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On December 4, 1969, Fred Hampton Sr., the chairman of the Illinois chapter of the Black Panther Party, was murdered by Chicago police while he slept in his apartment with his pregnant fiance, Deborah Johnson. Hampton, who was a mere 21-years-old at the time of his assassination, had risen to prominence as a charismatic leader in the Black Power movement. He established himself initially as an organizer within his local branch of the NAACP, where he served as Youth Council president.
The Chicago Police Department working in coordination with the FBI raided Hampton’s apartment on the morning of December 4 51 years ago, killing him and fellow Black Panther Party leader Mark Clark. The long-standing narrative reported by the state was that Hampton and Clark were killed in a gun battle with the police department.
The truth of the matter is that Hampton was completely defenseless at the time of his slaughter. What history has shown us in subsequent examples of unarmed, defenseless Black Americans killed by law enforcement is there is often a bogus version of events the police present in defense of their actions that contradict with what actually took place.
In the past week, the conversation around the ideology of defunding the police has caused quite an uproar, as the language of the decree was criticized by former U.S. president Barack Obama. Many prominent activists have taken to social media to reject Obama’s advice of reconsidering the “snappy slogan” if they are to expect some semblance of reform.
What the former president and those who support his stance are seeming to misunderstand is that those who fervently advocate against police violence are not seeking reform. Reform entails the exact opposite of defunding, as it reinvests community resources into police departments under the guise of “better training.”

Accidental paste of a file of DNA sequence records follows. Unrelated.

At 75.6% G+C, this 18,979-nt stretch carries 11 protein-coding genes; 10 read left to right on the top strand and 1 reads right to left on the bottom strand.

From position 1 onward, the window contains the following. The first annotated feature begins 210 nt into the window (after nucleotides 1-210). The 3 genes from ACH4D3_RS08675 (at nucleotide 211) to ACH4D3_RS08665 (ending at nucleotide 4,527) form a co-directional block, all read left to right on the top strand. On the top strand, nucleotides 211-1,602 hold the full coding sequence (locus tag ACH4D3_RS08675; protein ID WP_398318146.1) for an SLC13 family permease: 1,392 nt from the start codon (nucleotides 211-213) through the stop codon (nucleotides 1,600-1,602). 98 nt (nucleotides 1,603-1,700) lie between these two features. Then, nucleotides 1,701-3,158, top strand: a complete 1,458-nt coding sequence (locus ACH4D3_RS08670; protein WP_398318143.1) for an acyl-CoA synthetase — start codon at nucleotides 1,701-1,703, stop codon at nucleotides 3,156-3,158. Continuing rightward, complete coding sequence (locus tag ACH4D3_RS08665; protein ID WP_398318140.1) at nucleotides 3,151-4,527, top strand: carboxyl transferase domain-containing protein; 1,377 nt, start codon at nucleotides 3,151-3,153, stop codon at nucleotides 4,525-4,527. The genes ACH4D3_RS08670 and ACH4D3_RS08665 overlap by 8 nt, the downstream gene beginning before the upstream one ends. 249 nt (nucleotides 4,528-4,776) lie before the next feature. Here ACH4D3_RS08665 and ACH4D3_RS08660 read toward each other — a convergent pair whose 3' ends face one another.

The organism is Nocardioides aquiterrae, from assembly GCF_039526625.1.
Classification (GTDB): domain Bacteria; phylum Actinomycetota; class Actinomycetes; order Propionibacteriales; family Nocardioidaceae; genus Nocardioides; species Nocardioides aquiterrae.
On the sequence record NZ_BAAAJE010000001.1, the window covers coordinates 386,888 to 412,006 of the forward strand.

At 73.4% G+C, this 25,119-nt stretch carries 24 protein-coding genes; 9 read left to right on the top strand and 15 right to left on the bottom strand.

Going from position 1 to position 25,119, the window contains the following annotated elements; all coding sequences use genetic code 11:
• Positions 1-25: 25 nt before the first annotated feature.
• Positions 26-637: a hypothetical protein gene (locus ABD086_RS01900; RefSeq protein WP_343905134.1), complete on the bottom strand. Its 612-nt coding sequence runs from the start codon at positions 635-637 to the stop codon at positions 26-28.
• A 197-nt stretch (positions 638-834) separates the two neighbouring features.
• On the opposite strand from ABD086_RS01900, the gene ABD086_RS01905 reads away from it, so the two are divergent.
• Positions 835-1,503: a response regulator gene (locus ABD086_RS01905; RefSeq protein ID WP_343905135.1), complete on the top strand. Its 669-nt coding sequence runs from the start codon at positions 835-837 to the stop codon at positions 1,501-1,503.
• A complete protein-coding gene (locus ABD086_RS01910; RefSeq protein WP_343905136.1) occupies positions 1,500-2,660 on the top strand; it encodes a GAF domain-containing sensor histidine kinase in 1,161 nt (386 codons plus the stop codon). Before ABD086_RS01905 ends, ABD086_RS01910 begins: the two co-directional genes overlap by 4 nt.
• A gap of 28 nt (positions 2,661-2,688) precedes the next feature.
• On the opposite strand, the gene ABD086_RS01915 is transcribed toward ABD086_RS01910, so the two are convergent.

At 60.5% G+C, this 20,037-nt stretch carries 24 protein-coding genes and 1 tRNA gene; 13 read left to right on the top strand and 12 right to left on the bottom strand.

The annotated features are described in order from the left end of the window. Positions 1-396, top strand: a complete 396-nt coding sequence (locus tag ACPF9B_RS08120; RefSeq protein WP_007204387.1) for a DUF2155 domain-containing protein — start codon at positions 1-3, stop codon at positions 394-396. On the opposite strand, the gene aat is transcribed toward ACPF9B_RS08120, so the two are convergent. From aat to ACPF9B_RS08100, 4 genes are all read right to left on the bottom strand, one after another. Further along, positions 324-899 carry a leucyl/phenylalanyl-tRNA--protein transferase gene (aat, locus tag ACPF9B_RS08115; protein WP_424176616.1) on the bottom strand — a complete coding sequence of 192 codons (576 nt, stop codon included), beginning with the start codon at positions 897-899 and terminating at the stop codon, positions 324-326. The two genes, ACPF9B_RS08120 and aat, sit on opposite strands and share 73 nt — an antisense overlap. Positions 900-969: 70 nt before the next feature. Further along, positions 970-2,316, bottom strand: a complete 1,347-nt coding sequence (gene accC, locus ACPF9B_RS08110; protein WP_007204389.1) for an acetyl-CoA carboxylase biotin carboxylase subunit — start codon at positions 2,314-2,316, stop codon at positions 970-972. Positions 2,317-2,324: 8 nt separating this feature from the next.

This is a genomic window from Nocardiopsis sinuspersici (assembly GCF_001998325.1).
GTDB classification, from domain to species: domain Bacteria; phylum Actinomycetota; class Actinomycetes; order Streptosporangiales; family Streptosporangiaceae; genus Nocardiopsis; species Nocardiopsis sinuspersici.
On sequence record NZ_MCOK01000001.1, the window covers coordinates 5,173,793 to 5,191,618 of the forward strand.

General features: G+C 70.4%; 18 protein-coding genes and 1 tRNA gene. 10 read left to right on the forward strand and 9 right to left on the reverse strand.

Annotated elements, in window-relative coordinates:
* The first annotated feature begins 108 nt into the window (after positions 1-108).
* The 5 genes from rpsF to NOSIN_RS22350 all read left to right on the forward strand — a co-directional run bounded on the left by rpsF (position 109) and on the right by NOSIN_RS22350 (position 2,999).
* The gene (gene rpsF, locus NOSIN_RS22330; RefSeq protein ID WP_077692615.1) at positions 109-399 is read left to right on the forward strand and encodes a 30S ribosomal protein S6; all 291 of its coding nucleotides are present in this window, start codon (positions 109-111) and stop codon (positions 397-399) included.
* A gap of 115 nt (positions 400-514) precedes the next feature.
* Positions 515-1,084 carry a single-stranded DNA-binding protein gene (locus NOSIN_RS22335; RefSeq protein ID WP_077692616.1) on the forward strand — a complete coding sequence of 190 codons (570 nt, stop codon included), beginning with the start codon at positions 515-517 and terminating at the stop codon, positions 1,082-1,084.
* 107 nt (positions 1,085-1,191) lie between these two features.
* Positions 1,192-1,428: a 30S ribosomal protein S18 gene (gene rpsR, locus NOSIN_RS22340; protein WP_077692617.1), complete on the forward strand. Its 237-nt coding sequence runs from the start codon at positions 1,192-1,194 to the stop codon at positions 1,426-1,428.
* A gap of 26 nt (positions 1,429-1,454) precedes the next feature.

The same culture of police violence that consistently kills more civilians than any other country in the world in the 21st-century is the same authorized violence that claimed the life of one of the brightest young Black leaders of a generation 51 years ago.
The cry to defund the police at its core is a reimagination of public safety. It is a request to reallocate community resources as not only a deterrent to crime but to ensure that public dollars fund the type of services that aid in mental health crises, eradicate homelessness or social dilemmas that have often resulted in Americans dying at the hands of police officers who are insufficiently trained in responding to certain critical situations.
We cannot waiver in protesting against unjust systems of public safety in honor of freedom fighters such as Fred Hampton Sr., who spent his short life challenging the powers-that-be in the name of freedom, justice and equality. The time to demand better is now, not at the leisure of those who have been persistent in perpetuating violence against our bodies.
About the Author
Donney Rose is a poet, essayist, Kennedy Center Citizen Artist Fellow, advocate, and Chief Content Editor at The North Star. He believes in telling how it is and how it should be.